Pompey coach: My Chinese Super League adventure
The financial muscles continue to be flexed, even referee Mark Clattenburg has fallen for the undeniable charms.
The lure of the Chinese Super League has never been more irresistible, with eye-watering wealth to eclipse even the Premier League’s might.
This month has seen Carlos Tevez secure a reported £600,000-a-week deal following a £40m move from Boca Juniors to Shanghai Shenhua.
Oscar was tempted from Chelsea in a £60m transfer which landed him an alleged £350,000-a-week contract at Shanghai SIPG, while John Obi Mikel followed him from Stamford Bridge with a switch to Tianjin TEDA.
Recently Cristiano Ronaldo’s agent, Jorge Mendes, claimed the player had been offered an £85m annual salary following a bid of £250m.
Even Clattenburg, the Durham official who in 2016 took charge of the FA Cup final, Champions League final and the final of Euro 2016, has publicly declared his interest in joining forces with the Chinese Super League to raise refereeing standards.
Yet while many covet the cash-fueled opportunity, Pompey’s John Keeley preferred to embark on a return journey.
The Blues’ goalkeeping coach spent four months with Guangzhou R&F before reuniting for a second Fratton Park spell in July 2016.
Based in the south of China, the club is managed by former Yugoslavia midfielder Dragan Stojkovic and turns out in the 18,000-capacity Yuexiushan Stadium.
Now he watches with fascination from afar at the country’s ongoing attempts to establish itself as a footballing super power.
Keeley said: ‘Xi Jinping, the president of China, is mad on football and has encouraged all clubs to spend big and try to get as many good players as possible.
‘Every team has two or three really good players which stick out like a sore thumb, the rest are Chinese players. Clubs also only want to buy goalscorers or midfielders.
‘I absolutely loved it out there, but once I discovered I had been given the Pompey job, I couldn’t wait to get back. No disrespect intended, but I wanted to return home.
‘I was Guangzhou R&F’s reserve-team goalkeeping coach – European goalkeepers are not allowed to be involved with the first-team.
‘There was a betting scandal around 15 years ago, mostly involving goalkeepers and goalkeeping coaches from Europe, so the president implemented a ban.
‘The only other English goalkeeping coach I met out there was Ian Walker, who was working under Sven-Goran Eriksson at Shanghai East Asia before both left in November.
‘More coaches are going across but they definitely haven’t lifted the ban and, to be honest, that is probably the only thing the Chinese Super League is missing out on.
‘The standard of goalkeeping is very, very poor.
‘Technically they are not very good, preferring to use their feet rather than hands, and don’t come for a lot of crosses.
‘Some are better than others, but not one of them would ever make our Premier League or even League Two. As a coach, you would have one look at them and say “No thanks”.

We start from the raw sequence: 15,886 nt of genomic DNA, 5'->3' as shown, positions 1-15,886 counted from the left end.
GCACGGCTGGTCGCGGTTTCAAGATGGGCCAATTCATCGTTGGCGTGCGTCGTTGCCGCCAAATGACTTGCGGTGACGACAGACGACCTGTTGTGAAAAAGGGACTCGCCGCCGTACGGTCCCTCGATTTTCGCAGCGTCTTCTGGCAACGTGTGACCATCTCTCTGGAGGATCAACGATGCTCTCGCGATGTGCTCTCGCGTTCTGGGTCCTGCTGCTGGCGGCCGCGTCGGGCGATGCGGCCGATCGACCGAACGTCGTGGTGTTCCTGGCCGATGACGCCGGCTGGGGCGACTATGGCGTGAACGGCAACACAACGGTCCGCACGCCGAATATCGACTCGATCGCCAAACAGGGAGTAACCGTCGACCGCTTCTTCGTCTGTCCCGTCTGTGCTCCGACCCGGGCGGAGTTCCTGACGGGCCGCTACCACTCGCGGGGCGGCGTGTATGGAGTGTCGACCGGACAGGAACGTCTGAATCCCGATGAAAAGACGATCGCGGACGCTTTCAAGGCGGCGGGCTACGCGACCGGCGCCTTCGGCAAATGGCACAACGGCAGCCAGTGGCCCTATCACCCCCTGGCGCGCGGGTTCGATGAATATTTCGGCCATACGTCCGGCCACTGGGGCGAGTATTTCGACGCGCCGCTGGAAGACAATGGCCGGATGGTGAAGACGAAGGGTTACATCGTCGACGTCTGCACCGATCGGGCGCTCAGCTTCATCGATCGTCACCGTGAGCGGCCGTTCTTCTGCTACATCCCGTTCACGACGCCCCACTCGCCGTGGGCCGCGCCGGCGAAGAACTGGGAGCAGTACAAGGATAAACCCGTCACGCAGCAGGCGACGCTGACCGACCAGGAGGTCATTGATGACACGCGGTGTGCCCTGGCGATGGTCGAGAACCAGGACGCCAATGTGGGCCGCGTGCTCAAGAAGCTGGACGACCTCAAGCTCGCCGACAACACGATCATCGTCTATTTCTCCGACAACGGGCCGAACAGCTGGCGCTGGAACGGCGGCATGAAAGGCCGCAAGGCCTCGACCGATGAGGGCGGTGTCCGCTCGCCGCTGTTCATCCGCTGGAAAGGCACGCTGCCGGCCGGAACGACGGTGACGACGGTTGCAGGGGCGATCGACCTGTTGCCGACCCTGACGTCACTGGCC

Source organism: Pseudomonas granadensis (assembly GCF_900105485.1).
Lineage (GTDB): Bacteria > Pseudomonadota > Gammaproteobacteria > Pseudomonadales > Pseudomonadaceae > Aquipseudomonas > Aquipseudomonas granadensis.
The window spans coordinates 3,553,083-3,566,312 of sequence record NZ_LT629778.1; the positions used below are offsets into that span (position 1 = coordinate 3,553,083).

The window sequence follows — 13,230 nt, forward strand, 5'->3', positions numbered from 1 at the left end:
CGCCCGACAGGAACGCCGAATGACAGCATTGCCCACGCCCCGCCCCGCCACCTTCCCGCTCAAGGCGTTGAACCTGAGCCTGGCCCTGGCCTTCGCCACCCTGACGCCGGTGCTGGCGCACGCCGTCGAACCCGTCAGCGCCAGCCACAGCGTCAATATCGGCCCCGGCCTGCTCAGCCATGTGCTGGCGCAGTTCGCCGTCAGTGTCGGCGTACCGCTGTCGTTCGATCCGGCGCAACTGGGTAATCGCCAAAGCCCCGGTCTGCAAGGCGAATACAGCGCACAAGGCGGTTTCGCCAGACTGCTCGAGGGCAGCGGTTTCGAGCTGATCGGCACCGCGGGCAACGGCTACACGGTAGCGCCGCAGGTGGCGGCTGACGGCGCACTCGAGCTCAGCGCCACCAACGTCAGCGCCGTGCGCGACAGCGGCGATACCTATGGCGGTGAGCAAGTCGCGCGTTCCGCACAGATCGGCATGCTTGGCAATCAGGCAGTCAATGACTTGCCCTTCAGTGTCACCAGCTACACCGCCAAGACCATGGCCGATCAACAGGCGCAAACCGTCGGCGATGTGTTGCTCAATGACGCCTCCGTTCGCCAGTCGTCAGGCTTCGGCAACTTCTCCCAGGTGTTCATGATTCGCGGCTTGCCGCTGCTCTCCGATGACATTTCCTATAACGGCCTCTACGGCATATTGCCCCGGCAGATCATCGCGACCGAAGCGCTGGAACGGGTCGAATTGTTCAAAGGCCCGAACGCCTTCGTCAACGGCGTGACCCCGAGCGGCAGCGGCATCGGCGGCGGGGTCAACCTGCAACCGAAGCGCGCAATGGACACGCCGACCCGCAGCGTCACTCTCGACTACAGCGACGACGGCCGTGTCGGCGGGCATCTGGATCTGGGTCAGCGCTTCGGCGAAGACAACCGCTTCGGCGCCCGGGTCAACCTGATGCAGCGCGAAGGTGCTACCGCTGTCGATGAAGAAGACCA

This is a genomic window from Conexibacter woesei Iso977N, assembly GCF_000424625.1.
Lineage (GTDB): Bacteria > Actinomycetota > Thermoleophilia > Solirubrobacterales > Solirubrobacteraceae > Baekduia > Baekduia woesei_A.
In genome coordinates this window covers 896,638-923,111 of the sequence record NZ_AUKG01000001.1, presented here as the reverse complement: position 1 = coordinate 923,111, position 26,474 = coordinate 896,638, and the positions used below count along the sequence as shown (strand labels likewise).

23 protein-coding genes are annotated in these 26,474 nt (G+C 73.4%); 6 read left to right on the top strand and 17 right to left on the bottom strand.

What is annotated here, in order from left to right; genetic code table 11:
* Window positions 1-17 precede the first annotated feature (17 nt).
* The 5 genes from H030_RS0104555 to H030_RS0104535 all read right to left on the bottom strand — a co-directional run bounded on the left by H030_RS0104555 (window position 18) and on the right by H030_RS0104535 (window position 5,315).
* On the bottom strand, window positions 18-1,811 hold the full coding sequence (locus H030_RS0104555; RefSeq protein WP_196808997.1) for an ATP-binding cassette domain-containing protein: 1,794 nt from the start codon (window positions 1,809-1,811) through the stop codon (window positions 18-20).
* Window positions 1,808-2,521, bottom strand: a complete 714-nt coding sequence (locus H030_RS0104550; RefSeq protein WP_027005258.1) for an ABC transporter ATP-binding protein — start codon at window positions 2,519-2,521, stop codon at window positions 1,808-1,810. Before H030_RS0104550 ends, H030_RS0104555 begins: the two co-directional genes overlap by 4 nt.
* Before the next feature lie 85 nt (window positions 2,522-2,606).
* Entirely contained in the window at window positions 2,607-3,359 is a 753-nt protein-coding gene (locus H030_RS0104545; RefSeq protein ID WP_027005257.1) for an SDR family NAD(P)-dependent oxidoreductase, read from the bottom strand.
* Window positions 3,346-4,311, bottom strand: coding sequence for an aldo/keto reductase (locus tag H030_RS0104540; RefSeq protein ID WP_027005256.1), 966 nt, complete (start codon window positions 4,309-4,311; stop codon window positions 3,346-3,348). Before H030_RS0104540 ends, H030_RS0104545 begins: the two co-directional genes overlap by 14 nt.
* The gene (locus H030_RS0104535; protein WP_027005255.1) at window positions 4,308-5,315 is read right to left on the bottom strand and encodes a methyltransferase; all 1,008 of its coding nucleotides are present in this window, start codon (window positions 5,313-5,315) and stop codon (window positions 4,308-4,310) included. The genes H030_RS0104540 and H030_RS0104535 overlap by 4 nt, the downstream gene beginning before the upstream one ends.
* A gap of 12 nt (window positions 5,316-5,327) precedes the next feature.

‘I took the first-team keepers a couple of times in training, but my main job was with the reserves, who trained a good 75 minutes away from the first-team.
‘The idea is people like myself go out to coach the reserves to try to get them up to speed so they can start producing their own keepers.
‘The age group I was looking after included two aged 19, one at 21 and two at 22. Within four months I got two of them up into the first-team.
‘I made sure they trained so hard, twice a day, even on their days off. It goes to show what you can do if you put the time and effort in it.
‘But I wanted to come home and since returning to Pompey every day has been a pleasure.’
Clubs in the Chinese Super League continue to eye top talent in the English game, with Wayne Rooney and John Terry the subject of persistent speculation of a switch.
It has been claimed others sought by ambitious Far East clubs include Harry Kane, Dele Alli, Daniel Sturridge and Ross Barkley, although surely they remain out of reach.
Regardless, with the 2017 Chinese Super League campaign kicking off in March, expect activity to be ramped up during the month of January’s transfer window.
Keeley added: ‘Most teams would probably survive in League One.
‘But there is also the Chinese weather to consider.
‘Guangzhou R&F are based in the south of China, by Hong Kong, and play a very slow game because it is so hot, really hot. The manager insists on pass, pass, pass.
‘Whereas it is absolutely freezing in the north of China, so they approach matches in a different way.
‘Dragan Stojkovic, or Mr Dragan as is the protocol in that country, is a really nice man who speaks brilliant English and was really good to me.
‘I was the only Englishman at the club and he always sent a car to collect me because you are not allowed to drive out there.
‘Mind you, you wouldn’t want to, I watched others and it was crazy.
‘Now I have a 30-minute drive from Rustington in West Sussex – and it’s great to be back.’